). Even though the proportion of persons who were obese at age 21 in our study was smaller than the proportion of obese 21-year-olds today, we have no reason to believe that the observed associations should not apply to those who are aged 21 now. However, since our study included only people who survived to enter the retirement community, the effect of weight at age 21 on mortality in our study is limited to its effect in old age and does not reflect its effect on mortality between age 21 and age at entry.
While many studies of the association between weight change and all-cause mortality have been conducted, the results are difficult to compare among studies because of differences in the time period between the two weight measures, the length of follow-up, and how weight change is expressed. Increased mortality has been associated with weight loss in most studies of weight change (19
), but in other studies it has been associated with weight gain (24
), both weight loss and extreme weight gain (35
), or neither (59
). In contrast to our findings, the few studies most similar to ours in terms of weight change over a long time period and follow-up periods of more than 20 years have mostly shown increased mortality with weight gain (24
). The differences between those results and ours might be explained by the older age of our participants.
The benefit of gaining weight throughout life was reported in 1985 with the publication of tables of ideal weight (61
), where the lowest mortality occurred at progressively increasing body weight with advancing age (5 kg per decade). Although our most consistent finding was that weight loss was associated with increased mortality, we also saw evidence of benefit with weight gain among persons who were underweight or of normal weight at age 21. The statistical significance of these findings, however, depended on whether or not adjustment was made for other confounders and on whether early follow-up was excluded.
When interpreting our results regarding weight change, it is important to note that we were able to evaluate only weight change between age 21 years and the age at which the questionnaire was completed (an average period of 52 years). We were unable to determine when the weight change occurred or to distinguish between gradual weight change and rapid weight change, fluctuating weight and relatively stable weight, and intentional weight change and unintentional weight change. All of these factors may be important in analysis of the effect of weight change on mortality (12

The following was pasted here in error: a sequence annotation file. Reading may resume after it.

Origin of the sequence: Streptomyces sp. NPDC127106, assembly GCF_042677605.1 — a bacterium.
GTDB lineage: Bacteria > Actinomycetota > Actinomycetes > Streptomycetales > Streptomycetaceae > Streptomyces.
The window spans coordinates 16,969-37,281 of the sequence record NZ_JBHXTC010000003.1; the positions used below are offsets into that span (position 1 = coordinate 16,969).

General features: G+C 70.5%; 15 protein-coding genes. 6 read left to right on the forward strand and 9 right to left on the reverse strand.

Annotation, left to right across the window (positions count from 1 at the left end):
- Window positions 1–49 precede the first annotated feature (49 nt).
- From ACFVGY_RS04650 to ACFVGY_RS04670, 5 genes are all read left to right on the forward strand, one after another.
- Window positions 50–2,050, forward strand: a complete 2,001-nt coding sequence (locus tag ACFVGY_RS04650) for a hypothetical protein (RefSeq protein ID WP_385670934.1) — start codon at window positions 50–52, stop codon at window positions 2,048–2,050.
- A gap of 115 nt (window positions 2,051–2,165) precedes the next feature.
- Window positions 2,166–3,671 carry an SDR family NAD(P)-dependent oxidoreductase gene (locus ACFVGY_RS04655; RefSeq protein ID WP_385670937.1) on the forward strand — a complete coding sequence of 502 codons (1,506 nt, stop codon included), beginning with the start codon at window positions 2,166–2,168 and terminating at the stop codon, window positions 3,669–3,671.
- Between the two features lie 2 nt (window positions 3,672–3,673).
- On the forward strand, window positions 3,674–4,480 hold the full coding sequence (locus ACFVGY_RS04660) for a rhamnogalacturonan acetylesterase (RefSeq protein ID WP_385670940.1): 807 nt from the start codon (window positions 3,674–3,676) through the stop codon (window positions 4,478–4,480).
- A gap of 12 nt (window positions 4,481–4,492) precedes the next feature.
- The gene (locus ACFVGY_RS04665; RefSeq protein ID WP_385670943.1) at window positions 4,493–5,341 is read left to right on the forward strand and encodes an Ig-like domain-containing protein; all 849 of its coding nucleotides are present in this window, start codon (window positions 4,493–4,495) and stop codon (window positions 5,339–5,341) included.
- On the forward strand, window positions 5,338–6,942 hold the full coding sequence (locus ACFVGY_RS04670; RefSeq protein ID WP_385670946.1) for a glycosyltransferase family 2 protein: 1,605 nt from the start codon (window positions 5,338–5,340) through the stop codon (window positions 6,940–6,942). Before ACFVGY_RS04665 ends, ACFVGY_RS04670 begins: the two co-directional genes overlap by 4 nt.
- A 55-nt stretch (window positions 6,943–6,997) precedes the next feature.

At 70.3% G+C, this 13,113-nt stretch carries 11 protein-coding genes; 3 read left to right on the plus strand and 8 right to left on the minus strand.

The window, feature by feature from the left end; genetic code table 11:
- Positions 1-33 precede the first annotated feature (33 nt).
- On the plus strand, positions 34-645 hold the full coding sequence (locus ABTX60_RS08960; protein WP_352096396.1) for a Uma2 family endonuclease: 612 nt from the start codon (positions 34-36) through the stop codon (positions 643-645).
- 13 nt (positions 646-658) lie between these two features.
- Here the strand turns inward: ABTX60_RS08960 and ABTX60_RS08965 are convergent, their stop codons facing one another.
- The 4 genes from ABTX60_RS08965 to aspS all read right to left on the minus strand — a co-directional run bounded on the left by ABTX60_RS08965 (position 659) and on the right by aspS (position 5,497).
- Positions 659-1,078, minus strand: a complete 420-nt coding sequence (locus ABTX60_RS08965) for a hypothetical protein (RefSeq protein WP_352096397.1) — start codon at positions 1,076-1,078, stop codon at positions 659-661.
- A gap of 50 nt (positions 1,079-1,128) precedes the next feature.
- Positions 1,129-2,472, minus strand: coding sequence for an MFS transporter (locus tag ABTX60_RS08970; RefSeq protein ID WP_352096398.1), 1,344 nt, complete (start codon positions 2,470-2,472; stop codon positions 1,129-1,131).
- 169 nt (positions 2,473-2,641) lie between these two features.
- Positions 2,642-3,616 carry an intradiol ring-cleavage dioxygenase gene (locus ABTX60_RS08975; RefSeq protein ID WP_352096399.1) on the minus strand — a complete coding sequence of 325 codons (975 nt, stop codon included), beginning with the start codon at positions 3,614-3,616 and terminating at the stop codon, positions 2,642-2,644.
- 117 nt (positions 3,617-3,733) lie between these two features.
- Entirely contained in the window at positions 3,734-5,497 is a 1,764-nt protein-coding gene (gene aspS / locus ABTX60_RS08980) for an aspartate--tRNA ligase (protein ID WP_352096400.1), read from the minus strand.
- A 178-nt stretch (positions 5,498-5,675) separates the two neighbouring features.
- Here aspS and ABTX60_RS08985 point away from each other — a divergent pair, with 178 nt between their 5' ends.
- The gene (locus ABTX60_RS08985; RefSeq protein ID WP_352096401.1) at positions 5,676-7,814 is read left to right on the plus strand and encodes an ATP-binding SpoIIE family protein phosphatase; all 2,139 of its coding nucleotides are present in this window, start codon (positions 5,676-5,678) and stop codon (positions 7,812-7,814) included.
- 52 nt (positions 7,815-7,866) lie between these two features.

Other limitations included the use of self-reported data on height and weight and recall of weight at age 21 years. The validity and reliability of such data are controversial. Although we previously found relatively good agreement (>90 percent) in this population between self-reported height and weight and height and weight obtained from medical records (8
), some studies suggest that bias in reporting of height and weight varies with weight, such that overweight and obese persons are more likely to underreport their weight than normal- or underweight persons (63
). This under-reporting would result in misclassification of participants when using standard weight categories. A strategy for dealing with this potential misclassification is to analyze ranked data such as quintiles. Although we did not report those results, we obtained very similar findings when the data were analyzed in quintiles: increased mortality among persons in the lowest and highest quintiles of BMI, with the highest mortality being seen among persons in the lowest quintile.
Despite its limitations, our large, population-based, long-term study of older adults with almost complete follow-up provides important information on the relations of weight and weight change to mortality in the elderly. We were able to adjust for several important confounding variables and to explore the modifying effects of smoking status, age, and gender. Our study highlights the risks on mortality in older age of being overweight or obese in young adulthood and underweight or obese in later life.